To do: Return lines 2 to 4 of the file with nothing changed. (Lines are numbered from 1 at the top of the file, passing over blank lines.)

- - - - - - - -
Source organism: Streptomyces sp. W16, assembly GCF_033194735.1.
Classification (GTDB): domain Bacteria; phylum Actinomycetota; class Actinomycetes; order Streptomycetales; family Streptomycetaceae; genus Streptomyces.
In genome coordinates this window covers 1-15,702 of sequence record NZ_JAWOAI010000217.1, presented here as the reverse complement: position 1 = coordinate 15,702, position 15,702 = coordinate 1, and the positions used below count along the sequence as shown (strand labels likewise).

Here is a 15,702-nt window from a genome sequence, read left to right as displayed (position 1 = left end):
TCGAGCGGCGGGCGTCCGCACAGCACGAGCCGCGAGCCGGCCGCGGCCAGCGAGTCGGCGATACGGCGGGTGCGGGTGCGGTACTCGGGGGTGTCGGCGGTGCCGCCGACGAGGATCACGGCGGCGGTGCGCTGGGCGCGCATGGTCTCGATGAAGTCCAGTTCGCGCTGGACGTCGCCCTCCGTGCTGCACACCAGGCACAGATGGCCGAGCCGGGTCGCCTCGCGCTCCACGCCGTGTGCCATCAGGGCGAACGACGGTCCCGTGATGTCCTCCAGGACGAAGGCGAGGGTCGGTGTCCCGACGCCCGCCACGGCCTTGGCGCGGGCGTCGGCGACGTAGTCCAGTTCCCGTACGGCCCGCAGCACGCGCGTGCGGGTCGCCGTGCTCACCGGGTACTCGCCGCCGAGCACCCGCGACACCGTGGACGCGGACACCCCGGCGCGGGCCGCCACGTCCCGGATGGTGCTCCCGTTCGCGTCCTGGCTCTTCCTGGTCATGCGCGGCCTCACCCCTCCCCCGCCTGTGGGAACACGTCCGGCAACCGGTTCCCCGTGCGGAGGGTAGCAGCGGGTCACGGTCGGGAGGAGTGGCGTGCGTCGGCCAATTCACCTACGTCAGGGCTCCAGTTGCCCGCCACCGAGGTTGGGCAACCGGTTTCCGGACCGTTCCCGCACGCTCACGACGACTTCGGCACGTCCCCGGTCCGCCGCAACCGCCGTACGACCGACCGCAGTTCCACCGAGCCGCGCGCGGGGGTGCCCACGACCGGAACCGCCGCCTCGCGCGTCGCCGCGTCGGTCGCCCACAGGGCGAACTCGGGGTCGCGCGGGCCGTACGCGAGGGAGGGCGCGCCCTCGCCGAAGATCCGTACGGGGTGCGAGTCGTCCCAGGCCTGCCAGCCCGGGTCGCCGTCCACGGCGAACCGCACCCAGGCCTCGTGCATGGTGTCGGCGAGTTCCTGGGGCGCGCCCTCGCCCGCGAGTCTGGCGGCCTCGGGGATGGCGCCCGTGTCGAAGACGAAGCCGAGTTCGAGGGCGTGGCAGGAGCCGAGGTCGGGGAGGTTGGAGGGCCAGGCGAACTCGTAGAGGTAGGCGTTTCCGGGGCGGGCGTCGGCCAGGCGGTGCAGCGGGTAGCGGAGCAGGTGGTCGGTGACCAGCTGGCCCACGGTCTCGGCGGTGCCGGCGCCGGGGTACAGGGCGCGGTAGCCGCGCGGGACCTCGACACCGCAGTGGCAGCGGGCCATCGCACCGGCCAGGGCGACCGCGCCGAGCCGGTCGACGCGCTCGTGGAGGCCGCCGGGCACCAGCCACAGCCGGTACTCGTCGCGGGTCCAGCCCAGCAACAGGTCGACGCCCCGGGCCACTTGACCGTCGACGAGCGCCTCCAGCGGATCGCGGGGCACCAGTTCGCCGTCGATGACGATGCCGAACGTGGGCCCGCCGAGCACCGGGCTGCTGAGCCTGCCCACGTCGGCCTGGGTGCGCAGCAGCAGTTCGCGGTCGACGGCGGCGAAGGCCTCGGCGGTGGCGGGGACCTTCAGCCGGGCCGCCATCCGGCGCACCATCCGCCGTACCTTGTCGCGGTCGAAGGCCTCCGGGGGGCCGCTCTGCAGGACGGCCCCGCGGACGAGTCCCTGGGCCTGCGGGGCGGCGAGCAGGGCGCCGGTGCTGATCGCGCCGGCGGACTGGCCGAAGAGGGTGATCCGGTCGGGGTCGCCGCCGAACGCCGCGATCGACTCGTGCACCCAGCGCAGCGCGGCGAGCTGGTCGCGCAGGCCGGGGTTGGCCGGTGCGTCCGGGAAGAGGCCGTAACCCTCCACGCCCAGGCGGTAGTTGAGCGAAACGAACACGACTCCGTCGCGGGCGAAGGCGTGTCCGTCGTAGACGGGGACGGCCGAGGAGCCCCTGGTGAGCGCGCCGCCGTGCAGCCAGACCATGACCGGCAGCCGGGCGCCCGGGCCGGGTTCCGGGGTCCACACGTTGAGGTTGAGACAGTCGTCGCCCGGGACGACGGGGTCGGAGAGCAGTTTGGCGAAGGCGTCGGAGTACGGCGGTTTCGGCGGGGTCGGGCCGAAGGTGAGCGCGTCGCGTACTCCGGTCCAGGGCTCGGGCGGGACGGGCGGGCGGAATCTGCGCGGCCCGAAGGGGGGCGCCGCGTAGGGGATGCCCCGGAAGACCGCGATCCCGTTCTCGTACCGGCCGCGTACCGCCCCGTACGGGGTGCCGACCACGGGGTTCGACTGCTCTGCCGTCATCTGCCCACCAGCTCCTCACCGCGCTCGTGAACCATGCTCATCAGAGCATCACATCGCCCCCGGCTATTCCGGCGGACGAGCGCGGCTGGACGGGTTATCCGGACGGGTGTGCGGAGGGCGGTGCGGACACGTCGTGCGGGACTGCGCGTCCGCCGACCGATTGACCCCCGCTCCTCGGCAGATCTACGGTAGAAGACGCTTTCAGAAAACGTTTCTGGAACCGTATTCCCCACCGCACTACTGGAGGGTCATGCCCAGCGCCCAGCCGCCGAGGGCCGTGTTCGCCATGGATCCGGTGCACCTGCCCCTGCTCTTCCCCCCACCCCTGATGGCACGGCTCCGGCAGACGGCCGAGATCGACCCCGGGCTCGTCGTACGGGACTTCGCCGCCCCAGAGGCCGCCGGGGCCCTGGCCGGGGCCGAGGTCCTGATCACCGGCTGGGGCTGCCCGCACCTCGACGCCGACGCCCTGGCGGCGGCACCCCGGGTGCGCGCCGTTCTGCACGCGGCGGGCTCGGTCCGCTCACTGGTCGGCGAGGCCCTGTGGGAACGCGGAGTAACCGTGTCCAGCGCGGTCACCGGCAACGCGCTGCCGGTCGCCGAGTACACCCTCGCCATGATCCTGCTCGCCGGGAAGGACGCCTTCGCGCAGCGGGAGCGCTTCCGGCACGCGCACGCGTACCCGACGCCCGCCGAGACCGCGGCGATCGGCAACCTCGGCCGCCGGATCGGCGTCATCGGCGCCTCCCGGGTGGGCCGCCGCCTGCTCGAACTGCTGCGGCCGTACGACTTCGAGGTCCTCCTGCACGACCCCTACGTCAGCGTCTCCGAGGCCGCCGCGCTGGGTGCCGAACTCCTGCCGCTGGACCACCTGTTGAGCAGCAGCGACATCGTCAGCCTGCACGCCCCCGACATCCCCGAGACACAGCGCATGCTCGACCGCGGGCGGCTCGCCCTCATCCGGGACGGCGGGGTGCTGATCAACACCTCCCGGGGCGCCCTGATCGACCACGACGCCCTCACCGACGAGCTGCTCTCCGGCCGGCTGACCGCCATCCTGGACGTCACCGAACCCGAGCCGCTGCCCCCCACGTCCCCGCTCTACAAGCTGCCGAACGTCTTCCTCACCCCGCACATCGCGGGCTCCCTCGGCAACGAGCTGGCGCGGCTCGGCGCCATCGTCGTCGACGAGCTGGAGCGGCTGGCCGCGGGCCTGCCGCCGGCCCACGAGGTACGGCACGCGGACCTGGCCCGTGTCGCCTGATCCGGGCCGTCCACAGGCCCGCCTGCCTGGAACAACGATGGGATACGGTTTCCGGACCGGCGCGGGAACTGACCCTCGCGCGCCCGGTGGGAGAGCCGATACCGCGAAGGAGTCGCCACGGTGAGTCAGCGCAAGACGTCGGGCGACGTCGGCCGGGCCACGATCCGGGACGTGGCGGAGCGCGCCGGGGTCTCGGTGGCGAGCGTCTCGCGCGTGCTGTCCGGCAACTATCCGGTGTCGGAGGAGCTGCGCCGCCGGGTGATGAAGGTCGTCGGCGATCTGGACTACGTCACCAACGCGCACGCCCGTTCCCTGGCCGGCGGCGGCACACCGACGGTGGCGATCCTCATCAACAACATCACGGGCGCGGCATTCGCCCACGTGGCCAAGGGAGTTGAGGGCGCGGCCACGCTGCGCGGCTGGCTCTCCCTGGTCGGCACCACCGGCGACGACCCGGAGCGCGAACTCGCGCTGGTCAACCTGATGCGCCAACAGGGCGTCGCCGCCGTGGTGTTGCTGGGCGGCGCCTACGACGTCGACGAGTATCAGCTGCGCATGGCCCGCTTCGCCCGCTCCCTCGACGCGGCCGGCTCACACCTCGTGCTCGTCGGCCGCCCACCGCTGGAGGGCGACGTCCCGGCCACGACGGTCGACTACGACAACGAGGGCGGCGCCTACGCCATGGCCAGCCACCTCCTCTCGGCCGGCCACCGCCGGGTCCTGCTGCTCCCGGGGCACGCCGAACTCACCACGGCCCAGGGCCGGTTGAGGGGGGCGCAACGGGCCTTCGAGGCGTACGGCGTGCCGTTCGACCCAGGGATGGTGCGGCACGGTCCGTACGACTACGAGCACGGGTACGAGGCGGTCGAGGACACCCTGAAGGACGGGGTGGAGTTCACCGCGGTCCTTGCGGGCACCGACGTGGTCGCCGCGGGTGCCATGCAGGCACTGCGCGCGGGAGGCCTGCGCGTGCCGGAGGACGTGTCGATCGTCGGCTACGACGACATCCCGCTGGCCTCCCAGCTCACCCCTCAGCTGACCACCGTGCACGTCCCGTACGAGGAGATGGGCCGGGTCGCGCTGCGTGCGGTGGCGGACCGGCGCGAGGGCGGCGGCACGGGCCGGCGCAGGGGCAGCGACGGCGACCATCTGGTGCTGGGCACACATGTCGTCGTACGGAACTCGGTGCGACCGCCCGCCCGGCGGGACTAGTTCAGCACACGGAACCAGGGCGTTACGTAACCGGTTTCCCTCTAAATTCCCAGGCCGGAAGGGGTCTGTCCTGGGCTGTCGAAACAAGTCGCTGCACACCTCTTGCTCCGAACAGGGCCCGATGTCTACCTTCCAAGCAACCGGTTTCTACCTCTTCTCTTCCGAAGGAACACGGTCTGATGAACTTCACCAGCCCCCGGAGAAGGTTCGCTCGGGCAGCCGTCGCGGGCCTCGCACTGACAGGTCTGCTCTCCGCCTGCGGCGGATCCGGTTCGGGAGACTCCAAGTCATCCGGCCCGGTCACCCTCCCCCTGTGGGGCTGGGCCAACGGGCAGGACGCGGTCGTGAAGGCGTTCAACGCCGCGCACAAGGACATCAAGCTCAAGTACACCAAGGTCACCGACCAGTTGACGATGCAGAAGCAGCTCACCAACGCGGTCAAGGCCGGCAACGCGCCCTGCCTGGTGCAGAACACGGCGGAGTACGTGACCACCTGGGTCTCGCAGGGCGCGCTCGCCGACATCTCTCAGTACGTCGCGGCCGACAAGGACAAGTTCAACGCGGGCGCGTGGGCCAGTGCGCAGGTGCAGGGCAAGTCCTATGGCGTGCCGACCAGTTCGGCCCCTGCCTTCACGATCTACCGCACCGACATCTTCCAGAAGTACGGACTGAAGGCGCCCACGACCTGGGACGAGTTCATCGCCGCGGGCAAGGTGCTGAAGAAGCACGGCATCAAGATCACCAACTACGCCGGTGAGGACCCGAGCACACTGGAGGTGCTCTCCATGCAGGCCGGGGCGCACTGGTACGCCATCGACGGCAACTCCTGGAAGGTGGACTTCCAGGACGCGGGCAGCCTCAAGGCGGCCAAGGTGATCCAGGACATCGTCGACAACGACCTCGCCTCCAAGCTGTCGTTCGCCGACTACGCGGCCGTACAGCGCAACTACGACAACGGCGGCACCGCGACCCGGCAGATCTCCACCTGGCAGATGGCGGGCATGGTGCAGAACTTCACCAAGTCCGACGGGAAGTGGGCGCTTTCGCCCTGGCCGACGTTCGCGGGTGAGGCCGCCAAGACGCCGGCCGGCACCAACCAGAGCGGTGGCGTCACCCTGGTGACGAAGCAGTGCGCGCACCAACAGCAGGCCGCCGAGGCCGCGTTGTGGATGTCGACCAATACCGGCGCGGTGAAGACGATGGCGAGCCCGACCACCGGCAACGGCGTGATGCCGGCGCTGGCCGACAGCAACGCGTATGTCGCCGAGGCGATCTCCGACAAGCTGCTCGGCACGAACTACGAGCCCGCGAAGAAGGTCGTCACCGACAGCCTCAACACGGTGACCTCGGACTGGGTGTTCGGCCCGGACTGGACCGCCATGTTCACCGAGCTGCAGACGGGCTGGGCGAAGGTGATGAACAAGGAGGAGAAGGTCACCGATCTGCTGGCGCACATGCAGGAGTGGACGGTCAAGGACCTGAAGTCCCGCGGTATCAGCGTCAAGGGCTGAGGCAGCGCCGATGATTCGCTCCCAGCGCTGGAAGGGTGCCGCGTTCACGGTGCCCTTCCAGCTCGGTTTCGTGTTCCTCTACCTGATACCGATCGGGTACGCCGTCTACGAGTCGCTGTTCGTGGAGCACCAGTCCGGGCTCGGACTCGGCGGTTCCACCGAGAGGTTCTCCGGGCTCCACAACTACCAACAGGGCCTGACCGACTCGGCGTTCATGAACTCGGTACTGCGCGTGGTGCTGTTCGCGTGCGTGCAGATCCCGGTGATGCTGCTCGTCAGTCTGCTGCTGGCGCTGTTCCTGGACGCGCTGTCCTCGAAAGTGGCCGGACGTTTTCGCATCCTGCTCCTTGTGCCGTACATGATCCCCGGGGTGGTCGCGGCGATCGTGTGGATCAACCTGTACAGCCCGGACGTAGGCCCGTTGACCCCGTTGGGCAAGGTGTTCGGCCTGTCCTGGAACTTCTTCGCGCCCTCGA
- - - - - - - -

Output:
Classification (GTDB): domain Bacteria; phylum Actinomycetota; class Actinomycetes; order Streptomycetales; family Streptomycetaceae; genus Streptomyces.
In genome coordinates this window covers 1-15,702 of sequence record NZ_JAWOAI010000217.1, presented here as the reverse complement: position 1 = coordinate 15,702, position 15,702 = coordinate 1, and the positions used below count along the sequence as shown (strand labels likewise).

Here is a 15,702-nt window from a genome sequence, read left to right as displayed (position 1 = left end):